Newsdash Insight on Plan Design & Investment Strategy from PLANSPONSOR
June 9th, 2014
Webcast Event
Companies with pension plans are effectively managing an insurance business along with their core business. As an industrial, health care, technology, pharmaceutical or any other noninsurance company, does making the continued investment in the pension plan align with your core model for continued growth? In general, companies with pension obligations may not be fully educated about the risks. When considering all those risks—which are rewarded, which the company needs to hold, and the proper size and scale of those risks—the pension plan becomes an important part of that analysis. Buy-in and buy-out solutions become appropriate for firms as they continue to examine their overall risk profile, and may be part of the solution set for a company determining how to manage its overall risk position. Join us for a webcast that will provide details about the current pension de-risking landscape; the value of an actuarial appraisal of the pension obligations when considering risk transfer; beginning the actuarial appraisal process and the types of information insurance companies will use to address the purchase of a block of pension obligations; market trends toward pension annuitization, including partial or full obligation transfer and timing considerations; and solutions available to the market.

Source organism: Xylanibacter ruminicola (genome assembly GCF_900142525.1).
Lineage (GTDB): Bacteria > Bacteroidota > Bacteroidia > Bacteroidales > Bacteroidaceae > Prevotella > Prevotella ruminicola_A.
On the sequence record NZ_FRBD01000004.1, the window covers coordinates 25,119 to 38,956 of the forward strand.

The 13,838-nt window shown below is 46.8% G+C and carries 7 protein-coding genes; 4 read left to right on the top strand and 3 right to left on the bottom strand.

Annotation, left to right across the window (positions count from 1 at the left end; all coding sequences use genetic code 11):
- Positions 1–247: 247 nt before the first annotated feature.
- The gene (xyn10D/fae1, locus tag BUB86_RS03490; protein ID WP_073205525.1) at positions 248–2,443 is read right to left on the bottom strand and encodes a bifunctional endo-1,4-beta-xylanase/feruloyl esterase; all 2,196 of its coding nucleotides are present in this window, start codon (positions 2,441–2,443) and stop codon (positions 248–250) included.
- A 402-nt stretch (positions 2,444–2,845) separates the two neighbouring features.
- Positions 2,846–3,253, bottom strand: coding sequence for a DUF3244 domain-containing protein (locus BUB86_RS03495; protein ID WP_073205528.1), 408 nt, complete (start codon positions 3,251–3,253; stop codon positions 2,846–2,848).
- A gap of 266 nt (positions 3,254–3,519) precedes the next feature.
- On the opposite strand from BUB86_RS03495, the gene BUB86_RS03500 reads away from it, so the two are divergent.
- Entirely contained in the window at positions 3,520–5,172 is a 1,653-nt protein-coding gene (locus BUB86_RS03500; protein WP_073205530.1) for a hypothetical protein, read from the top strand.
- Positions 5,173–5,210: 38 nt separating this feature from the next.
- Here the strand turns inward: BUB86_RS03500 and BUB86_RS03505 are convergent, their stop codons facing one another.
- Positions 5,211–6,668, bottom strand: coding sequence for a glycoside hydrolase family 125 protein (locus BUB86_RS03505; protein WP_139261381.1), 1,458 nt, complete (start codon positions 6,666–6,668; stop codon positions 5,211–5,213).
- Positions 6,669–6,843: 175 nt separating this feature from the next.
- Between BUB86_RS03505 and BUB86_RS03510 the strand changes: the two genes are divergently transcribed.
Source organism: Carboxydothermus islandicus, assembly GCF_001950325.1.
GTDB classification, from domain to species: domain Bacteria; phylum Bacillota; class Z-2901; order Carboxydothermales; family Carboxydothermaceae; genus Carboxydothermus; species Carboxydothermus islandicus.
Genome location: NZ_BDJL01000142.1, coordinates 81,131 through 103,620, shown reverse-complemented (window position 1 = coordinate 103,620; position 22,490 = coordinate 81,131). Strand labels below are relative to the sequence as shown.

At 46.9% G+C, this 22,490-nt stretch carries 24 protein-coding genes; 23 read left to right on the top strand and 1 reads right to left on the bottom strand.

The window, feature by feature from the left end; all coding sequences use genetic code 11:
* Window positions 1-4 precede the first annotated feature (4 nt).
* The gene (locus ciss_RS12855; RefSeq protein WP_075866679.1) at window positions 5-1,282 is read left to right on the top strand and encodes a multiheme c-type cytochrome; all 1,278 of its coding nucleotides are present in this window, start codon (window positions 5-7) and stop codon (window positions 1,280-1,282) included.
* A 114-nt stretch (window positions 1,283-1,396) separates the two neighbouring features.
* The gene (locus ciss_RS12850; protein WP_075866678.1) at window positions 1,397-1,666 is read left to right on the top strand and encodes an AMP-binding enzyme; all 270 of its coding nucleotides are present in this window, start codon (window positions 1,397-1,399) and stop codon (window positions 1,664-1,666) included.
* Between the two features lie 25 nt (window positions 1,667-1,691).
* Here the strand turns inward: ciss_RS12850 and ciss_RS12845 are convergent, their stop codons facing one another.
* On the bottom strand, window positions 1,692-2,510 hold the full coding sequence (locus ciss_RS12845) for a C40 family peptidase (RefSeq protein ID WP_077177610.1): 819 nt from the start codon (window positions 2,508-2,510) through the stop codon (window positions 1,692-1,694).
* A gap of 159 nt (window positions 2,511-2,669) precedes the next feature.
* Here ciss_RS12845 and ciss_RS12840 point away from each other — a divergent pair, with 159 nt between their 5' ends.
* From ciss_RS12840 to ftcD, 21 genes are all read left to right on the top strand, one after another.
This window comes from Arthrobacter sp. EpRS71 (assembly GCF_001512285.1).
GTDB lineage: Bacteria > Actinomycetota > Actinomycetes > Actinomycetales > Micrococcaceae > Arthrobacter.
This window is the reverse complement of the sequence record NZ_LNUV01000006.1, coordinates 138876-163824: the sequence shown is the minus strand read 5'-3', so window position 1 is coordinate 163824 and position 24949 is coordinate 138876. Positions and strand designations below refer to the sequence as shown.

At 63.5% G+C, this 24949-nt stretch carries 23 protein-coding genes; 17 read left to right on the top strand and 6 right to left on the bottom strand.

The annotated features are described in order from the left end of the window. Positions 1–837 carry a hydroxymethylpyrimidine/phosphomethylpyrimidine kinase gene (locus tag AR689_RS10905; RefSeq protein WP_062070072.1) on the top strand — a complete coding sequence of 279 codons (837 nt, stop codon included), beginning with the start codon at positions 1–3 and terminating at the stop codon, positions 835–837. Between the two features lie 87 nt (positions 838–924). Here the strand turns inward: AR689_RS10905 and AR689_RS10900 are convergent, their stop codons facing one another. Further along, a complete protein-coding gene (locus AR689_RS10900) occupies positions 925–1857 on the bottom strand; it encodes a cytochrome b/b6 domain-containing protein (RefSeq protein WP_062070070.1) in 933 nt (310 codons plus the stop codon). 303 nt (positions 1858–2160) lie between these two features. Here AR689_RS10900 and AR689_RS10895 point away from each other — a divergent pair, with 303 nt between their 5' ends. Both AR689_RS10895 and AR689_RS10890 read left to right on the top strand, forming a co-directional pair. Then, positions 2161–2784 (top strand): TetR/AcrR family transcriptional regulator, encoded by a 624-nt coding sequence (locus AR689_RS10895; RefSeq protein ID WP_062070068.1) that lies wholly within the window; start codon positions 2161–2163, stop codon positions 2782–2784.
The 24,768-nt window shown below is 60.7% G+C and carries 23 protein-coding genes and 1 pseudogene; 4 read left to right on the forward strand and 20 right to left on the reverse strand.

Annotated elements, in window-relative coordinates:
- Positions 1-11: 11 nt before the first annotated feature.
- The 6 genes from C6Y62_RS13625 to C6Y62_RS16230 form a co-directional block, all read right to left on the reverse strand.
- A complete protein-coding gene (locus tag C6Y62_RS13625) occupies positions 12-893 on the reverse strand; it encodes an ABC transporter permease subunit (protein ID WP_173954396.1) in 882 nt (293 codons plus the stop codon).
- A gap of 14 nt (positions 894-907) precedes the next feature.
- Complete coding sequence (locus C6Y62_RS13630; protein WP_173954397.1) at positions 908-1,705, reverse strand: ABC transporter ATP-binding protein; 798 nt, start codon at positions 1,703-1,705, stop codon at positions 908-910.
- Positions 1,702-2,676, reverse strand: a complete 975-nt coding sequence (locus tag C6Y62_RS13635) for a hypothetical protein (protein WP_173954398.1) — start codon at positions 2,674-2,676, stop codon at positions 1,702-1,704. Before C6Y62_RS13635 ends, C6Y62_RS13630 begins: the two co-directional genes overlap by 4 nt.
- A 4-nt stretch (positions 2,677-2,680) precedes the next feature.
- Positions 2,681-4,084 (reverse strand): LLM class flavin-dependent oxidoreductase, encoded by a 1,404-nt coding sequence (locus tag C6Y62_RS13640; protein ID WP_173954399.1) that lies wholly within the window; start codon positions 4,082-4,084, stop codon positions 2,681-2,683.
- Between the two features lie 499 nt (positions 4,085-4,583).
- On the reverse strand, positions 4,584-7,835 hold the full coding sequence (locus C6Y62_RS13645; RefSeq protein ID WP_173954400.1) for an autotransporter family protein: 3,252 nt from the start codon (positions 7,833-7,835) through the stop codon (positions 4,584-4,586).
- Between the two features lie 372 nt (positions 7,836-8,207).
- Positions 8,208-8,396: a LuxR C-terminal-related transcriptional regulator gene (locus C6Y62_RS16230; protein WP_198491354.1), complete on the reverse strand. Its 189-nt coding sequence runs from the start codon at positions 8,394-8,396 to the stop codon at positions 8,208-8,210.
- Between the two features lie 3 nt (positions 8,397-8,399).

Benefit Briefs
Where There Is Room for Improvement in 403(b)s
While 403(b) plan sponsors are continuing to improve upon their plans to create better outcomes for participants, there are still a few areas in which they can improve. The Plan Sponsor Council of America’s (PSCA) 2014 403(b) Plan Survey found organizations that sponsor 403(b) plans are simplifying investment platforms by streamlining the options available for participants. However, Aaron Friedman, national tax-exempt practice leader at The Principal based in Shelton, Connecticut, tells PLANSPONSOR, while 403(b)s have made great strides in reducing the number of investments in their plans, there are still too many.
Employers need to think about how they can reduce health care costs, using options such as exchanges and consumer-driven health plans (CDHPs), said Evolution1, Inc. “There are many market drivers occurring: health care costs are increasing, more regulatory changes are being enacted to contain health care costs; employees require more communications about public and private exchanges; and more technology solutions are being developed to address regulatory changes and to improve self-service capabilities for employees,” said Heather Andrews, vice president of Enterprise Partner Development for Evolution1, during its recent “Health Plan Essentials for Private Exchange and Defined Contribution Strategies” webinar.
Public Sector Needs More Retirement Readiness Help